Dental anxiety vs. dental phobia

Dental anxiety vs. dental phobia

Posted on May 12, 2015

Getting on an aeroplane, going to the doctor, getting stuck in an elevator with your least favourite person… They’re all things most people loathe and unfortunately for us, visiting the dentist also rates highly on that list for some.

In certain cases, just the thought of being examined can make people edgy. In more serious cases, people find the thought of visiting the dentist terrifying and will do just about anything to avoid their next appointment. This is what we commonly refer to as dental phobia.

Those suffering from dental phobia (especially in extreme cases), may even put off routine check-ups for years and decades just to avoid going to the dentist. Of course, this can become quite a serious matter in terms of maintaining their oral health in the longer term.

Gum disease, pain, missing teeth… The list of dental issues associated with dental phobia and people avoiding treatment is scary. In the longer term, these people face wider health issues and their ability to chew and even digest food can be compromised.

So what’s the difference between dental anxiety and dental phobia? While they are commonly used together, these two terms are quite different.

  • People who suffer from dental anxiety will feel uneasy about visiting the dentist.
  • Those who suffer from dental phobia will have an intense fear of visiting the dentist and feel incredibly panicked. This goes beyond feeling a little panicked.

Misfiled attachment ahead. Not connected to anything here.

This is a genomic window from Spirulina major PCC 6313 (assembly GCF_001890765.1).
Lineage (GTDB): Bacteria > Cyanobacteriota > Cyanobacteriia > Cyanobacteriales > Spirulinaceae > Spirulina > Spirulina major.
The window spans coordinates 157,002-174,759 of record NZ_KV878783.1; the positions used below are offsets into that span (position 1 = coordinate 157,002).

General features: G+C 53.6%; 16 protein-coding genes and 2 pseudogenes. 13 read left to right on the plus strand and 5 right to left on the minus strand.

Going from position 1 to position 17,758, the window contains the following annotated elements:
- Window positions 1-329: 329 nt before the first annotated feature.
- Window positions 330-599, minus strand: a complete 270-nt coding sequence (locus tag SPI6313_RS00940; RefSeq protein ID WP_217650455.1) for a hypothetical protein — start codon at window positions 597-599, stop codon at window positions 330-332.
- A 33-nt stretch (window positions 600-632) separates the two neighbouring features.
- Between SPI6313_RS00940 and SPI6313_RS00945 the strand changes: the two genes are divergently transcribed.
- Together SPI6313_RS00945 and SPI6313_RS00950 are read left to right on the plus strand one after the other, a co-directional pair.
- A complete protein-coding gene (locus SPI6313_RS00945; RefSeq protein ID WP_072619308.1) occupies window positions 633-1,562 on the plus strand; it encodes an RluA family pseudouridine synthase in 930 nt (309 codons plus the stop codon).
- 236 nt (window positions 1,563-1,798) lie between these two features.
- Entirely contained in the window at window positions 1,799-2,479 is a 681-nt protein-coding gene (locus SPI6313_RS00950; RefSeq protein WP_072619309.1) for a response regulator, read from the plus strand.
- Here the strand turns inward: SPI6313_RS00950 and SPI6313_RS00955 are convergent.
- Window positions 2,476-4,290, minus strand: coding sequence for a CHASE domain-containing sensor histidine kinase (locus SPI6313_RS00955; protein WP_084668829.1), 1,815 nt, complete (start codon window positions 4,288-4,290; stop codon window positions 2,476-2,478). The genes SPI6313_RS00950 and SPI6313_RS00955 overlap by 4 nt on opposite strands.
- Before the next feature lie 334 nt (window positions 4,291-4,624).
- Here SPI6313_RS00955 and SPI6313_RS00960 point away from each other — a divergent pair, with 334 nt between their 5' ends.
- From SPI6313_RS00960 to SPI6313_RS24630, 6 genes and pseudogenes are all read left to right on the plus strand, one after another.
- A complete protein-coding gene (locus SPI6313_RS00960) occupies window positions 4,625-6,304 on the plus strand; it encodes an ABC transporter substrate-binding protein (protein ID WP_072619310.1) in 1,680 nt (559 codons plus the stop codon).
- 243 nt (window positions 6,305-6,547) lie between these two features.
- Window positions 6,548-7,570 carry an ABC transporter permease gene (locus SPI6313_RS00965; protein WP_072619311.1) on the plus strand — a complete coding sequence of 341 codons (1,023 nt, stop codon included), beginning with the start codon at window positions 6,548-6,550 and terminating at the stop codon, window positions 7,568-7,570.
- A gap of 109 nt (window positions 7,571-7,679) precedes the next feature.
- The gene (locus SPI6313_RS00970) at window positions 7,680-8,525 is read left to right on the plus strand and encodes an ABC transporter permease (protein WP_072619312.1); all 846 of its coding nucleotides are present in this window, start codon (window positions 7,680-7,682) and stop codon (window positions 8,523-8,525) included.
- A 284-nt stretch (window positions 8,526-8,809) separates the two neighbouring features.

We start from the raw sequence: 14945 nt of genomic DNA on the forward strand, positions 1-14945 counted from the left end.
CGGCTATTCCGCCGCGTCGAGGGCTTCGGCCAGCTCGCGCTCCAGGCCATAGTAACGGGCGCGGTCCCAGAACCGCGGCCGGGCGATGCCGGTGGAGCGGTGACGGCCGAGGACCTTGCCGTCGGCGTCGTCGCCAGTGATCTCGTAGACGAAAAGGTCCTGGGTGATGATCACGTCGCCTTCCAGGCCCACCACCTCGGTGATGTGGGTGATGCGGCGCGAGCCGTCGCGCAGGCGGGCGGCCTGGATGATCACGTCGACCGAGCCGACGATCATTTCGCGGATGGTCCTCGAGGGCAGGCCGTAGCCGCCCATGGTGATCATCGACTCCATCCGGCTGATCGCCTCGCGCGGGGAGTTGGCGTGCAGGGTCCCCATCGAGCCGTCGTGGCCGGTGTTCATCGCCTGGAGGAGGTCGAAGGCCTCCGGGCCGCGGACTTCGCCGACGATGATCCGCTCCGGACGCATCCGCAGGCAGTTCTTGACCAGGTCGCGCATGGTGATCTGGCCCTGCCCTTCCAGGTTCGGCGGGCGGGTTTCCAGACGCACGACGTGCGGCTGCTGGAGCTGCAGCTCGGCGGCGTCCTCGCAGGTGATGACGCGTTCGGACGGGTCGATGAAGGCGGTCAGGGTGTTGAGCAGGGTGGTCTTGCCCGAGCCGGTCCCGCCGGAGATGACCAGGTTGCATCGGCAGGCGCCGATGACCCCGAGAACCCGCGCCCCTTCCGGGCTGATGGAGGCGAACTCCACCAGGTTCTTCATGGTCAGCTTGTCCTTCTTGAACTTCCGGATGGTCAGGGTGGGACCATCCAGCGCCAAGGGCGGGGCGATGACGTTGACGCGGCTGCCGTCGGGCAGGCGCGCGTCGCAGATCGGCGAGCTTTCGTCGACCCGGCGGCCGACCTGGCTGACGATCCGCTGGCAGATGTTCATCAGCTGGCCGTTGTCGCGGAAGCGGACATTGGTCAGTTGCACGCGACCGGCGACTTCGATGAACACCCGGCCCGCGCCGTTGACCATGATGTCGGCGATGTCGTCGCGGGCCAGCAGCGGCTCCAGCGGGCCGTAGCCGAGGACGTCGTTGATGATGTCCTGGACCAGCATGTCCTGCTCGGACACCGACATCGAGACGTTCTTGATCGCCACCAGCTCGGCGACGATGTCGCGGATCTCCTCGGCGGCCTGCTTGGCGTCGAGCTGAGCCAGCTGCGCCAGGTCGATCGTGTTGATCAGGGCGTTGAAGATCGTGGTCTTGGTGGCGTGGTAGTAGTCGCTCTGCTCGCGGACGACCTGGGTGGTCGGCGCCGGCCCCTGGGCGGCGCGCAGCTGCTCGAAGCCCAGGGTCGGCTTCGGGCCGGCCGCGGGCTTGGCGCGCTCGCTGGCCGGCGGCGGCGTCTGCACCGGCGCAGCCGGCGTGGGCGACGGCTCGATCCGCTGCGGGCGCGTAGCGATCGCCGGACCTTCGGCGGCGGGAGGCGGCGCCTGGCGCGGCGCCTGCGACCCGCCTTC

Because poor oral health has been linked to a number of serious health conditions (heart disease, lung infections), people who avoid the dentist because of dental phobia can experience some serious ramifications health-wise.

Below, we’ve listed 3 signs that may indicate you suffer from dental anxiety

  • Worrying yourself the night before your appointment and as a result, seriously considering cancelling it.
  • Feeling nervous while waiting for your appointment.
  • Having a sense of dread while sitting in the dentist’s chair.

These feelings are quite common but the good news is that steps can be taken to minimise your fear.

What to do if you suffer from dental phobia or anxiety

Firstly, make sure you tell your dentist how you’re feeling. There’s no need to feel embarrassed – Being honest and open about your feelings can help you to overcome this fear. Relaxation techniques such as breathing can really help you through the situation so be sure to take some timeout before your appointment.

Our team has put together a list of suggestions that might just help to ease your anxiety:

  • Take a friend or family member for support (check they don’t suffer from dental anxiety beforehand or this story may not have a happy ending).
  • Ask your dentist about your options when it comes to calming your nerves (nitrous oxide or penthrox are two common options).
  • Bring some music with you to calm yourself or ask for it to be played in the background during your appointment.
  • Take a Panadol to calm your nerves before your appointment.
  • Dress snugly so that you don’t get those dreaded ‘cold shivers’.
  • Eating something before your appointment will settle your stomach.

The key here is to overcome your initial concerns and visit your dentist. You might just find that it’s all not as scary as you think.

Just make the dental team aware of your anxiety and trust us: Dentists in 2015 are far less scary than they’ve been in the past (forget what they tell you in the movies).

Don’t put off seeing a dentist any longer. If you’ve been thinking about it for a while, chances are, you’ve only been working yourself up into more of a frenzy. Don’t let your fear win.